And when Apple updated iTunes to block mp3 usb connections, they harmed even their existing iPhone/iPad users (made them install software, reboot, possibly lose data), and hurt their customers who were using other mp3 players (I bought a Mac, I bought music on iTunes, now I can't listen to that music). Maybe these aren't examples of great harm, but there are probably worse ones out there. And for anti-trust problems, you don't have to prove harm, I think, you just have to prove that there is a monopoly, and that it is being exploited to expand into another area.

    Nothing wrong with competing, nothing wrong with monopolies, there IS something illegal about using a monopoly to avoid competition in other areas.
    KA1
    Visor Deluxe->Visor Prism/Digital Link->Treo 650->Treo 700p->Pre->GSM Unlocked Pre 2 (wifi only)->FrankenPre + Touchpad 32 ->+ Touchpad 4G ATT + ATT Pre3 + 64 White Touchpad... bliss.
  17. #17  
    Quote Originally Posted by ka1 View Post
    I can see a strong argument that Apple abused a monopoly (music store) to gain other markets (mp3 players). It is legal to have a monopoly, it is illegal to use a monopoly to expand into other areas.
    Are either really a monopoly?
  18. #18  
    Quote Originally Posted by ka1 View Post
    I can see a strong argument that Apple abused a monopoly (music store) to gain other markets (mp3 players). It is legal to have a monopoly, it is illegal to use a monopoly to expand into other areas.

    And when Apple updated iTunes to block mp3 usb connections, they harmed even their existing iPhone/iPad users (made them install software, reboot, possibly lose data), and hurt their customers who were using other mp3 players (I bought a Mac, I bought music on iTunes, now I can't listen to that music). Maybe these aren't examples of great harm, but there are probably worse ones out there. And for anti-trust problems, you don't have to prove harm, I think, you just have to prove that there is a monopoly, and that it is being exploited to expand into another area.

    Nothing wrong with competing, nothing wrong with monopolies, there IS something illegal about using a monopoly to avoid competition in other areas.
    I don't see any abuse. They don't force you to ONLY buy music from iTunes to listen to music on an iPod.

    They did not force users to download that version of iTunes. You don't have to install every version of iTunes that they release. The only requirement is if you happen to buy an device and it requires a minimum version of iTunes. Even then a user is not going to lose data installing a new version of iTunes.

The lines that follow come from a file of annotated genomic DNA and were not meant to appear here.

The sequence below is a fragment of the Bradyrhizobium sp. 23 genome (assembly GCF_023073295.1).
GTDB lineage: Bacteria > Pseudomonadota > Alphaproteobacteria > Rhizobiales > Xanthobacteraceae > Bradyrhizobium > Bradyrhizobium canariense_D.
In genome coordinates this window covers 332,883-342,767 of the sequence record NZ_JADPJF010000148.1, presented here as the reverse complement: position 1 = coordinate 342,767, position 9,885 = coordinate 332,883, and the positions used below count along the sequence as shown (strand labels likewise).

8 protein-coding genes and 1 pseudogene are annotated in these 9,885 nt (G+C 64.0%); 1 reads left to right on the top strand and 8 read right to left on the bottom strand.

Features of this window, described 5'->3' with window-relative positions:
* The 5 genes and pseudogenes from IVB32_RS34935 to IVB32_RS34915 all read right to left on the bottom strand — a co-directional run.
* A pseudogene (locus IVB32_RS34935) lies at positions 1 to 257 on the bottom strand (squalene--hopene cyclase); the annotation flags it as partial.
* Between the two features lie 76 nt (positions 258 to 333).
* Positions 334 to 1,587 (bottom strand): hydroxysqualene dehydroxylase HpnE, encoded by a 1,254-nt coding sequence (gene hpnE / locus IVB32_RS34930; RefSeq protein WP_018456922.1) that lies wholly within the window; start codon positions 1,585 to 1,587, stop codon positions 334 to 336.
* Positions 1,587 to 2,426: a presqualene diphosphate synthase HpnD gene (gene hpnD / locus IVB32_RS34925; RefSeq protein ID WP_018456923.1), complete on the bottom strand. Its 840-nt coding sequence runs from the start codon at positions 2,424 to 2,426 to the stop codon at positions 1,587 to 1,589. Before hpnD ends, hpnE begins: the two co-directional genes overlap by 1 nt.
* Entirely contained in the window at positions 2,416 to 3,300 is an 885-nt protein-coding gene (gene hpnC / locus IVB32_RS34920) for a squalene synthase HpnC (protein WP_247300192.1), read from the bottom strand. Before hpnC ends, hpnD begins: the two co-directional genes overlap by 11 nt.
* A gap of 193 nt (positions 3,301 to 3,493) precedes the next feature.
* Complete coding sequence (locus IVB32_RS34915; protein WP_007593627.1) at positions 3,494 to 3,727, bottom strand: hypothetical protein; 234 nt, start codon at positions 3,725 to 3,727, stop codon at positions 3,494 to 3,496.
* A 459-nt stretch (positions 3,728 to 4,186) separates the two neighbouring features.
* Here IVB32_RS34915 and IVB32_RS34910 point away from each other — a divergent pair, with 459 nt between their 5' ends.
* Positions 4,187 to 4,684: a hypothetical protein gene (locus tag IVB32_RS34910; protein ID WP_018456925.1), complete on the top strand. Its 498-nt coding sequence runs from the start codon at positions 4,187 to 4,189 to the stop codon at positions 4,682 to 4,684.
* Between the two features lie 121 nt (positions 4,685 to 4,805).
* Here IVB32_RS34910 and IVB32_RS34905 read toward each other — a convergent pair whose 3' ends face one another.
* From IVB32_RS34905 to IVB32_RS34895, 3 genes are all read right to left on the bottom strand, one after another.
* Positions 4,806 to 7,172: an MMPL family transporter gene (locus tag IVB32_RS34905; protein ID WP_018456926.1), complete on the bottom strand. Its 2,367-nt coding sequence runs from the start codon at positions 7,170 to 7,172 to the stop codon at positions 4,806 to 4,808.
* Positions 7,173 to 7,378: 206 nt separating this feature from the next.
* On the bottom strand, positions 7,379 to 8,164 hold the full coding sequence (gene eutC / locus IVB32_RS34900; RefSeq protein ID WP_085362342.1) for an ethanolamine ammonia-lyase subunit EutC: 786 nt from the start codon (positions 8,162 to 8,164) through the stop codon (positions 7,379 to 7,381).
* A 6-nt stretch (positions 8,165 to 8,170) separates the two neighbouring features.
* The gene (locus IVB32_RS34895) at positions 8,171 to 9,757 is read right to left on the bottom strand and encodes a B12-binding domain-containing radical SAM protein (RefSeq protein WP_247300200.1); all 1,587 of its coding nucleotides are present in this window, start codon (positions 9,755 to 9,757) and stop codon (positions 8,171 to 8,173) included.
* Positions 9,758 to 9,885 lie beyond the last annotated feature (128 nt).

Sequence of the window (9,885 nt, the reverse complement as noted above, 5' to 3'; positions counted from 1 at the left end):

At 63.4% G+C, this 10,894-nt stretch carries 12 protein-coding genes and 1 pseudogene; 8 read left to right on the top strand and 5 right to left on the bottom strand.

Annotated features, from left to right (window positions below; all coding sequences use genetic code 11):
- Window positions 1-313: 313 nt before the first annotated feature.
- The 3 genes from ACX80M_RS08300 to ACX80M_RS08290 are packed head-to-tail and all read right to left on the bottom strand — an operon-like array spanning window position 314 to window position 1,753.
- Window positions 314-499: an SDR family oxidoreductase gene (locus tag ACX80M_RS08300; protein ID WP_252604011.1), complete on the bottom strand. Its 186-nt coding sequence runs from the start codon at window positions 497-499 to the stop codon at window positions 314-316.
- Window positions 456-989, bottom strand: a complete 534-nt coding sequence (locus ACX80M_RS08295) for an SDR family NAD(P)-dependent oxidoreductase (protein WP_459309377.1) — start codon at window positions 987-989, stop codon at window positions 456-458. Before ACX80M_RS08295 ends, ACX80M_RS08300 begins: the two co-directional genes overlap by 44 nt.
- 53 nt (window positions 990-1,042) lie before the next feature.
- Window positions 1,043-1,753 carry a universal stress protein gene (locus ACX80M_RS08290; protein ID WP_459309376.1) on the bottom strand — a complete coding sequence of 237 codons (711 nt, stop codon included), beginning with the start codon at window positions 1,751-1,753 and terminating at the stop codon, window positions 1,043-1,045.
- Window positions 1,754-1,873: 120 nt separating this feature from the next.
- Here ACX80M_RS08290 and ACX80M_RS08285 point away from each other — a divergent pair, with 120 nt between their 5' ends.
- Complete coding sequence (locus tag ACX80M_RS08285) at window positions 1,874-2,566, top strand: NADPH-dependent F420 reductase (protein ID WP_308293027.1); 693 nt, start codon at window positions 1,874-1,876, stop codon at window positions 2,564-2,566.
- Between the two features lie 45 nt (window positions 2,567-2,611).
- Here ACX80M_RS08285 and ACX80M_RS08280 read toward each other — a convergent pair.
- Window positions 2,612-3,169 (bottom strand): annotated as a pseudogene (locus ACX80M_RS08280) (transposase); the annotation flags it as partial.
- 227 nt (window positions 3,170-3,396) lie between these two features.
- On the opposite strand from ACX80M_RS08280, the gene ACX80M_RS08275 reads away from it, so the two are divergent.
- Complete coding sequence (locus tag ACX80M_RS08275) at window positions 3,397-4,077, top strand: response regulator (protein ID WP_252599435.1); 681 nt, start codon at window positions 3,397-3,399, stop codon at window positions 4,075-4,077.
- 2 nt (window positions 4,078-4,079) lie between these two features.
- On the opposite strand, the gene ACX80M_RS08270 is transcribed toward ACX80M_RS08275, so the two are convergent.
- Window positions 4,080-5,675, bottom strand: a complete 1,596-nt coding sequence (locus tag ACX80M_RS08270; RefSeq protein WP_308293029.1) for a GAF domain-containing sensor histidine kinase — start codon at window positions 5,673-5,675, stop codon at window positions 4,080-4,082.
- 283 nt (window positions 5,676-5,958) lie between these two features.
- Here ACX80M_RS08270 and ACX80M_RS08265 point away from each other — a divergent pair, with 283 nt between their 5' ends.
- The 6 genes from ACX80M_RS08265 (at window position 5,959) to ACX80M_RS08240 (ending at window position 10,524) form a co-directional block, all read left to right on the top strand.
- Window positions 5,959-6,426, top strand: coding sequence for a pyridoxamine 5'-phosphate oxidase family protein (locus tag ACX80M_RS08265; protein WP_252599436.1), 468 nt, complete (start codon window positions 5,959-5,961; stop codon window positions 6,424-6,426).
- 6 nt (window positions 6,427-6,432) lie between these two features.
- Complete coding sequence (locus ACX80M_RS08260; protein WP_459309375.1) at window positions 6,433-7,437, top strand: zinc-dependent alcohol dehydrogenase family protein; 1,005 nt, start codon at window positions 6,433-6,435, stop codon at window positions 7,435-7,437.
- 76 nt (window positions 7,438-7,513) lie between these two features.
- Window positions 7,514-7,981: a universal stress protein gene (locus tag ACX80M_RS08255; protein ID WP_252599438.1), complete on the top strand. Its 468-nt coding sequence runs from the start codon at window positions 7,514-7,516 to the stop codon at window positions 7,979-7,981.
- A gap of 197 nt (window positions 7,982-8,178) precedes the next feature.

If you buy music on iTunes, you can burn it to a CD and then download those songs to your computer to play on another MP3 player.

    Now that there is no DRM, there should be no issue playing music on iTunes on another MP3 player. Hardly a monopoly situation.
  19. #19  
    Quote Originally Posted by Cantaffordit View Post
    Given how bad the iTunes UI is even now... many users want to use something else.

    Many? How many people do you know who *don't* have an ipod?

    I will be the first to admit that I find the UI clusmy at times.

    I also recognize that Apple made concessions in the first place (and early on in the iPod's history) with music production companies that allowed them to grow as large as they did -- at a time when music companies were TERRIFIED of all their value flying away digitally.

    Apple promised them they'd do everything they could to not allow purchasers distribute audio illegally.

    All that said: how can you say that "many users want something else" when they can get something else - yet the vast majority don't use something else? More of that "magic marketing" reasoning?
  20. #20  
    There isn't much to this article. it only says Jobs has to sit for the deposition. It is a rejection of the his claim that taking a depo would be "undue hardship". Considering Apple offered no proof and he just gave a keynote and was walking around fine that was hardly ever going to work. And the scope of the depo is just discussions between Apple and Real Networks. The motion was likely written to delay, cost the prosecution money. That's the legal world. The article does not make any claims about the merits of this case.